Iran's Rouhani dismisses idea of a new 'Trump deal' in nuclear row
Updated 21:27, 15-Jan-2020

Iranian President Hassan Rouhani dismissed on Wednesday a proposal for a new "Trump deal" aimed at resolving a nuclear row, saying it was a "strange" offer and going on to criticize U.S. President Donald Trump for always breaking promises.

In a televised speech, the president told Washington to return to the 2015 nuclear pact between Tehran and world powers, adding that Iran could reverse its moves to scale back its commitments under the pact.

He also urged foreign troops to leave the Middle East after warning that the U.S. troops and EU soldiers are "insecure" in the region. 

He criticized European parties to the deal that have triggered a nuclear agreement dispute mechanism, saying they had failed to fulfill their commitments. Tehran has repeatedly refused to negotiate a new deal while U.S. sanctions are in place.

The remarks come after Trump on late Tuesday agreed to "replace the Iran deal with the Trump deal" which was proposed by British Prime Minister Boris Johnson.

Zarif: Nuclear pact not dead, wary of 'Trump deal'

Iran's foreign minister said on Wednesday an existing nuclear deal the country struck with world powers was not dead and that he was unsure if any new pact agreed by U.S. President Donald Trump would last.

"The United States didn't implement (the existing deal's)...commitments, now it has withdrawn... I had a U.S. deal and the U.S. broke it. If I have a Trump deal, how long will it last?" Mohammad Javad Zarif said at a security conference in New Delhi.

British Prime Minister Boris Johnson called on Tuesday for Trump to replace the 2015 deal with his own new pact to ensure Iran did not get an atomic weapon.

Trump's administration abandoned the pact aimed at curbing Iran's nuclear program in 2018 and has since reimposed economic sanctions on Tehran.

The U.S. president said in a tweet he agreed with Johnson on the need for a "Trump deal."

Read more:

Iran welcomes 'constructive' measures to save nuclear deal

Iran's Foreign Minister Javad Zarif speaks with the media on the sidelines of a security conference in New Delhi, India, January 15, 2020. /Reuters Photo

Iran's Foreign Minister Javad Zarif speaks with the media on the sidelines of a security conference in New Delhi, India, January 15, 2020. /Reuters Photo

Iran is interested in diplomacy, but not in negotiating with the United States, Zarif said, adding the existing pact was among the "best deals" he could envisage.

Zarif spoke a day after Britain, France and Germany formally accused Iran of violating the terms of that agreement, a move that could eventually lead to the reimposing of UN sanctions.

He said Iran would respond to a letter sent by the three European countries and said the future of the pact, which was "not dead", rested on Europe.

Iran denies its nuclear program is aimed at building a bomb but has gradually rolled back its commitments under the 2015 accord since the United States pulled out. It argues that Washington's actions justify such a course.

Tensions between the two countries have risen following the U.S. killing of Iranian military commander General Qasem Soleimani and a retaliatory missile attack by Iran on U.S. forces in Iraq.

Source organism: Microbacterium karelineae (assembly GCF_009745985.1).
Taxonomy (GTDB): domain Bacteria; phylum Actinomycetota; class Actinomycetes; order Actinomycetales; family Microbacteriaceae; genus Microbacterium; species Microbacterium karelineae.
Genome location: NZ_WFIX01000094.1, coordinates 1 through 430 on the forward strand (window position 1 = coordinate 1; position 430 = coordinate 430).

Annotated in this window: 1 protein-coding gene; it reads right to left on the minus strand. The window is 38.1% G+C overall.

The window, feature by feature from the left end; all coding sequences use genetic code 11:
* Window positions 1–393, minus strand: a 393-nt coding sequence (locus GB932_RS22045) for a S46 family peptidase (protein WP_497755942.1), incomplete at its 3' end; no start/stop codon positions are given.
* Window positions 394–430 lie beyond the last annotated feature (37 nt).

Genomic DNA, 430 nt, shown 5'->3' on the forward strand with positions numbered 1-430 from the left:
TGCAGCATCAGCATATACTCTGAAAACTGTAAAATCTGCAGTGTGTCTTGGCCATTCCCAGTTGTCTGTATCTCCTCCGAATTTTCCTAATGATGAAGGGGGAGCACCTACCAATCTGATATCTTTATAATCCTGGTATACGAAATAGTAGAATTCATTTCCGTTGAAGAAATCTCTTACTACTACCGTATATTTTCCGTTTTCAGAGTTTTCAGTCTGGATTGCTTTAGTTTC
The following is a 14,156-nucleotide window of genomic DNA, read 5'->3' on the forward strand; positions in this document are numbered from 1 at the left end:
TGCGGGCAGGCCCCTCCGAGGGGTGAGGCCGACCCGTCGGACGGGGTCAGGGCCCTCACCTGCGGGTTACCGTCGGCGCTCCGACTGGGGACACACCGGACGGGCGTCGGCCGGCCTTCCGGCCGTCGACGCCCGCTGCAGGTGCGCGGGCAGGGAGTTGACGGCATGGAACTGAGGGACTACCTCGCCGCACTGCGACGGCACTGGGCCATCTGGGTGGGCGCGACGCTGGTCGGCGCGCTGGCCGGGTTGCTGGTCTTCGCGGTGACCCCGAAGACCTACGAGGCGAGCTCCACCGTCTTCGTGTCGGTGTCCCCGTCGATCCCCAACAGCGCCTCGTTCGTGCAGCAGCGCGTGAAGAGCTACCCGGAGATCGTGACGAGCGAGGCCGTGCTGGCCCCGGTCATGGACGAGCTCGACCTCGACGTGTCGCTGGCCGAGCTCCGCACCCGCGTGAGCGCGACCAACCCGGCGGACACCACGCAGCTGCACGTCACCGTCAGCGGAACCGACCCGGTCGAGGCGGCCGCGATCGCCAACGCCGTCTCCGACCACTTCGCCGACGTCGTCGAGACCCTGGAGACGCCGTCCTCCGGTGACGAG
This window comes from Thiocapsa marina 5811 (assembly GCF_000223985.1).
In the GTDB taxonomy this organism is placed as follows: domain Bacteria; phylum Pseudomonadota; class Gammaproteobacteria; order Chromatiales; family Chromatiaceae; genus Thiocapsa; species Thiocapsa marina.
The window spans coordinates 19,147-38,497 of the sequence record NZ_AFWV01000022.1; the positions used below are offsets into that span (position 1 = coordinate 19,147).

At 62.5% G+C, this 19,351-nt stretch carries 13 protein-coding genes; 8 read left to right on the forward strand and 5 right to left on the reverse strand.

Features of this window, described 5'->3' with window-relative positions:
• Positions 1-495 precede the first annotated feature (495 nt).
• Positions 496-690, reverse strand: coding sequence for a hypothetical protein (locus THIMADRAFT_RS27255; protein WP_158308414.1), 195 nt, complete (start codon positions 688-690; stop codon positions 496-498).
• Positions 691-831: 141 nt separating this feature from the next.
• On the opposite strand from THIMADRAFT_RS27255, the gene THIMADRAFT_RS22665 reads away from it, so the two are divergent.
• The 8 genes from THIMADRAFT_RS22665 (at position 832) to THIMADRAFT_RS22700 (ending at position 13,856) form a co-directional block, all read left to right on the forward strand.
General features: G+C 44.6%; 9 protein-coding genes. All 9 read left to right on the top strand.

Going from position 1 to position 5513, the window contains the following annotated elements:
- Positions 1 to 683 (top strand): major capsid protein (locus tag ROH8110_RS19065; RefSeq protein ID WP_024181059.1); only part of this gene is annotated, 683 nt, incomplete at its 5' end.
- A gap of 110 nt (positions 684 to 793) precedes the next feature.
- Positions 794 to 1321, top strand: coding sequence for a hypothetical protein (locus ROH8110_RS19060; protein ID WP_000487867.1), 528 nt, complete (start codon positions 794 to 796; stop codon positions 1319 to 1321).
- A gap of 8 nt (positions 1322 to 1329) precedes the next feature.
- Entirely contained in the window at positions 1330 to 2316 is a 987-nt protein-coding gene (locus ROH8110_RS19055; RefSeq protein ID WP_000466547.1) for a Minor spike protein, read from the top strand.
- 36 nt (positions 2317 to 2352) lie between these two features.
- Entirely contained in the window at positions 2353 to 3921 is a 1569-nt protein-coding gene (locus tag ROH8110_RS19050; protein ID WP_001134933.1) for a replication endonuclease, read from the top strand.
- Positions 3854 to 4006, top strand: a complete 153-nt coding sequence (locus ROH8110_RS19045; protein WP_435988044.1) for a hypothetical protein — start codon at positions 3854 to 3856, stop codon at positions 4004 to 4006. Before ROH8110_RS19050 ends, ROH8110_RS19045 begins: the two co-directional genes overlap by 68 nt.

Zarif said Iran had sent a message to Washington through Swiss mediators on the night of the missile strike, calling it an act of self-defense in response to Soleimani's killing.

Zarif said the commander's death was a major setback in the fight against Islamic State. Many in the region saw Soleimani as a hero for his role in defeating the jidahist group.

China: Decision to trigger Iran deal dispute mechanism 'regrettable'

France, Britain and Germany confirmed on Tuesday that they had triggered the dispute mechanism in the Iran nuclear deal given its ongoing violations, but said they were not joining the United States campaign in exerting maximum pressure on Tehran. 

"We have therefore been left with no choice, given Iran's actions, but to register today our concerns that Iran is not meeting its commitments under the JCPOA (Iran deal) and to refer this matter to the Joint Commission under the Dispute Resolution Mechanism, as set out in paragraph 36 of the JCPOA," the three European states said in a joint statement. 


Chinese Foreign Ministry spokesperson Geng Shuang Wednesday expressed China's regret over the decision, saying it will not help solve the issue or ease the current tensions.

Geng pointed out that the United States unilaterally withdrew from the JCPOA while ignoring international law and its international obligations, imposing maximum pressure on Iran and obstructing other parties in keeping their commitments.

"Such practices are the root cause of current tensions," said Geng.

According to the spokesperson, the JCPOA, endorsed and adopted by the UN Security Council, is an important outcome of multilateral diplomacy, an important pillar for the international non-proliferation system and peace and stability in the Middle East, and a significant part of the international order based on international law, Geng said.

China urged all relevant parties to stay calm and exercise restraint, resolve differences through dialogue and consultation within the JCPOA framework, take concrete steps to restore the balance of the rights and obligations of the JCPOA and try their best to safeguard and implement the deal, said Geng.

China will stay in close contact and coordination with relevant parties and make tireless efforts to this end, he added.

(With input from Reuters, Xinhua)

(Cover: Iranian President Hassan Rouhani speaks during the cabinet meeting in Tehran, Iran, January 15, 2020. /Reuters Photo)